Imatinib (Gleevec) is an anticancer drug that inhibits specific protein kinases involved in cell proliferation. Whereas this drug is considered to have opened a new era, various mechanisms of resistance have been associated with imatinib relapse. Drug disposition in cancer cells including influx, efflux and drug metabolism is one mechanism that remains to be more thoroughly investigated. Moreover, recent genomic studies have revealed that some isozymes of cytochrome P450 (CYP) are possibly associated with the treatment outcome. Therefore, this research paper investigates the role of the activity of CYP1A1, 1A2, 1B1, 3A4, 4F2 and 4F3A/B on the fate of imatinib.
First, a study of imatinib fragmentation was effected using electrospray triple-quadrupole and linear ion trap tandem mass spectrometers (MSn). Accurate mass determinations were performed at enhanced mass resolution for the identification of some product ions that were not predicted by two fragmentation softwares. Whereas the quadrupole MS was not designed for accurate mass measurement, delta mass errors were below 20 ppm.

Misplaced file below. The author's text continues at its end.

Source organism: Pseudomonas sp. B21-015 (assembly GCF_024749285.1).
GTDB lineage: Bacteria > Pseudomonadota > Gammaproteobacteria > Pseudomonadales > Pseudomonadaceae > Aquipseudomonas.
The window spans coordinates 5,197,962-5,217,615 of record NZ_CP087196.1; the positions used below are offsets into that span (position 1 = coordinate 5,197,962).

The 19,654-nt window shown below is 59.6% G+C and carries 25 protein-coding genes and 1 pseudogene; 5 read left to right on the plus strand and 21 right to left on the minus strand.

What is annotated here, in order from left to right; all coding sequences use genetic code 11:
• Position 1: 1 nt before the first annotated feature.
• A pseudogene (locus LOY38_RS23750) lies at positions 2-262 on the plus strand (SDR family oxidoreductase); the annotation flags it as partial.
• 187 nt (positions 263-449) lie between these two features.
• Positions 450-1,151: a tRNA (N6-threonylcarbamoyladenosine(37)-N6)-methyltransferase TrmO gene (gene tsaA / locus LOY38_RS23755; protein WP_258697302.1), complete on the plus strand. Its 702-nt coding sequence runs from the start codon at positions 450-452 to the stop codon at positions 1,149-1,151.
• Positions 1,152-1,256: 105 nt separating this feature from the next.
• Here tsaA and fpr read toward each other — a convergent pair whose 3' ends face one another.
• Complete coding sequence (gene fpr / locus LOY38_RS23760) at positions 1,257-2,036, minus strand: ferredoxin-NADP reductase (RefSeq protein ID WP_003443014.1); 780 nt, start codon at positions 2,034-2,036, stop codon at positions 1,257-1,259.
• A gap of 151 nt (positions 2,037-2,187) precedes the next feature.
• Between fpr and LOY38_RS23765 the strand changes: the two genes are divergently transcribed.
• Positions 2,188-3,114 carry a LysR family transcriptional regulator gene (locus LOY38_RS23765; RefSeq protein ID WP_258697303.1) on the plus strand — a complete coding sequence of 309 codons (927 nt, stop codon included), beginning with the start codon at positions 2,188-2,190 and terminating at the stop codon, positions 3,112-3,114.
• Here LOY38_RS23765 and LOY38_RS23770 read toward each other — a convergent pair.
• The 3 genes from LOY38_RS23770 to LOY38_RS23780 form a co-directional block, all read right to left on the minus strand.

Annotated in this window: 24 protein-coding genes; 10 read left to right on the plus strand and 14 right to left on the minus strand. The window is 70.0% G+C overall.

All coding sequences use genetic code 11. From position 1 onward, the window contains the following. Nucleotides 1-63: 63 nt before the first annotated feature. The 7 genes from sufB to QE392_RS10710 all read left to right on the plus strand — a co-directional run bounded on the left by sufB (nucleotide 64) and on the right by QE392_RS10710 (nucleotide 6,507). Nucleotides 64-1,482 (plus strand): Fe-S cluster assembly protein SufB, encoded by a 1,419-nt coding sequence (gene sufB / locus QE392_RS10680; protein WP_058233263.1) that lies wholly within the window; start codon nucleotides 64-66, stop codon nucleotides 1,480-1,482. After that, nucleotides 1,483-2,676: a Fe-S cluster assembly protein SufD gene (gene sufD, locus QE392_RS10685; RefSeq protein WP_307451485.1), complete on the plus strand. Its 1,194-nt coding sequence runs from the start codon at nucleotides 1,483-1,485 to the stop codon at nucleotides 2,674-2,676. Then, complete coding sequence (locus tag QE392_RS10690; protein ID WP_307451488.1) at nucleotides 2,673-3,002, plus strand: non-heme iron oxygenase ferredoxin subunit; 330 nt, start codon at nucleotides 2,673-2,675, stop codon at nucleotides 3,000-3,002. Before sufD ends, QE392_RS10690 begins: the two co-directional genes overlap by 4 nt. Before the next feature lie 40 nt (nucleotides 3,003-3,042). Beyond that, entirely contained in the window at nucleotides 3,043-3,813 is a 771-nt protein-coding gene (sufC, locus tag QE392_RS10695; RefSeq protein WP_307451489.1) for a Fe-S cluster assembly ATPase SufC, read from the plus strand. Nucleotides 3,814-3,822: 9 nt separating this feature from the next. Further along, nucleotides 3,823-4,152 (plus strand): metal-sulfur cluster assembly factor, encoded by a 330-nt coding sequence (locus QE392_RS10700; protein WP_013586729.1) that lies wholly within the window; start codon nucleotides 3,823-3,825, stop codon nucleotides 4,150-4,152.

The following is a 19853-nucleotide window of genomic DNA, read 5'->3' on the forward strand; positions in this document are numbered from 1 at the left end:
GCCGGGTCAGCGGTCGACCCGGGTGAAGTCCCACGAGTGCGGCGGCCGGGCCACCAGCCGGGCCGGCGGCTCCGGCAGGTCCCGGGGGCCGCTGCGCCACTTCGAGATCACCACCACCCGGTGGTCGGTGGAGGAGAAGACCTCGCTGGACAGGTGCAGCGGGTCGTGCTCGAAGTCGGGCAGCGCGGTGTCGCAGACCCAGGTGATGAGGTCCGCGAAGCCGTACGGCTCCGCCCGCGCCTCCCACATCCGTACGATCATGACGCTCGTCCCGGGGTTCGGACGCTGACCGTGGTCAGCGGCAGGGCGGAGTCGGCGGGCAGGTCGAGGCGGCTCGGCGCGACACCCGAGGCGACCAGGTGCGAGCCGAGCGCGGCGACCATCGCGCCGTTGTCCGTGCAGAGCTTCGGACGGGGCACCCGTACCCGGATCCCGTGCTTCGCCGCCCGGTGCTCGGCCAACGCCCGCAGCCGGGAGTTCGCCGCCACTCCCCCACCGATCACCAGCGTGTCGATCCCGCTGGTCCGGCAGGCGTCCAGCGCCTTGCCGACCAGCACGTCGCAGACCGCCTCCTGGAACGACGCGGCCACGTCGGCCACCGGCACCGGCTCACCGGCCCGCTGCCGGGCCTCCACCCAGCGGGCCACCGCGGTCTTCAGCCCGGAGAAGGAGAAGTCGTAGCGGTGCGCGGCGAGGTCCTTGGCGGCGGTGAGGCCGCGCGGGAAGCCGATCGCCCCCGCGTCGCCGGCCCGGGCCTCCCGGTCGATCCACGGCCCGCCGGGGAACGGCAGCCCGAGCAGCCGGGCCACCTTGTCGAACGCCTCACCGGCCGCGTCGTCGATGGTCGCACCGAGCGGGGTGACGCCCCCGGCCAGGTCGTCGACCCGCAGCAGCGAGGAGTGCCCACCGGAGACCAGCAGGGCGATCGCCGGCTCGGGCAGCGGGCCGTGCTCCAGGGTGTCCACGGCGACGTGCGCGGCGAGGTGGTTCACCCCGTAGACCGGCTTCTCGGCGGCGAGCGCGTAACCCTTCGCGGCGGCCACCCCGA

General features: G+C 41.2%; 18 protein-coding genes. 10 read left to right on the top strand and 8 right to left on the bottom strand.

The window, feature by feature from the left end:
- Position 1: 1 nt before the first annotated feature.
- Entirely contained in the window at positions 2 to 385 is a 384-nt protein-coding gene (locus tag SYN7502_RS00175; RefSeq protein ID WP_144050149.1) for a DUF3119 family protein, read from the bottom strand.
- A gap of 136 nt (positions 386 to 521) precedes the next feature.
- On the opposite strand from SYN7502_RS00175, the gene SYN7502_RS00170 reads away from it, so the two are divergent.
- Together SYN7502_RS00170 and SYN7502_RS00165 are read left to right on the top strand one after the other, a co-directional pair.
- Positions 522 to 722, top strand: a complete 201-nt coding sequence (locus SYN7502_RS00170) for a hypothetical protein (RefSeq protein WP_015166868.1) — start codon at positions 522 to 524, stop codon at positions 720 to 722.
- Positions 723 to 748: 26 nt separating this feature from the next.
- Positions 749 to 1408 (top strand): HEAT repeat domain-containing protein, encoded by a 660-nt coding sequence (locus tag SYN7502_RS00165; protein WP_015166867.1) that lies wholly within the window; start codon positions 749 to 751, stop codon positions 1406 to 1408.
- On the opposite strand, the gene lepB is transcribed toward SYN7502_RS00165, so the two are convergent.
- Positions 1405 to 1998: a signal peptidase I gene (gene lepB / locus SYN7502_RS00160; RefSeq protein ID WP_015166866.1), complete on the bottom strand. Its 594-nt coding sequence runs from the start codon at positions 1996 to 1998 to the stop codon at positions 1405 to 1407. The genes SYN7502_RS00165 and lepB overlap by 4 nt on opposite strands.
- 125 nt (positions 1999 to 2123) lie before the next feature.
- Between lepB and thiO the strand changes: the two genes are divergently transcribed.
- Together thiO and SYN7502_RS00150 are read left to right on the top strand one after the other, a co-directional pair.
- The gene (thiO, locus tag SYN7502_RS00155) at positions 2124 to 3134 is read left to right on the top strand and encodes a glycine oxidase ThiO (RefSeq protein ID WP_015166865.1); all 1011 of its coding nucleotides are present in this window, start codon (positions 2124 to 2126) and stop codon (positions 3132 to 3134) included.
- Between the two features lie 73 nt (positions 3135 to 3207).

Then, a biotransformation study was effected in vitro. Imatinib metabolites were produced in microsomal incubations containing CYP isozymes. Imatinib and metabolites were extracted from incubation mixtures by protein precipitation, and supernatants were injected into a liquid chromatography equipment coupled with MSn. Hydrophobic interaction liquid chromatography resolved one demethylated-, two hydroxy- and three N-oxide metabolites. Various rates of metabolite formation were observed between CYP isozymes.
Liquid chromatography with deuterium oxide–containing mobile phase (H/D exchange) or incorporation of 18O from H218O added in the incubations was performed to elucidate the metabolite structure. Various MSn product scans (n ⩽ 4) were acquired on the linear ion trap or on the triple-quadrupole MS. Postulated structures of new metabolites are addressed. Copyright © 2006 John Wiley & Sons, Ltd.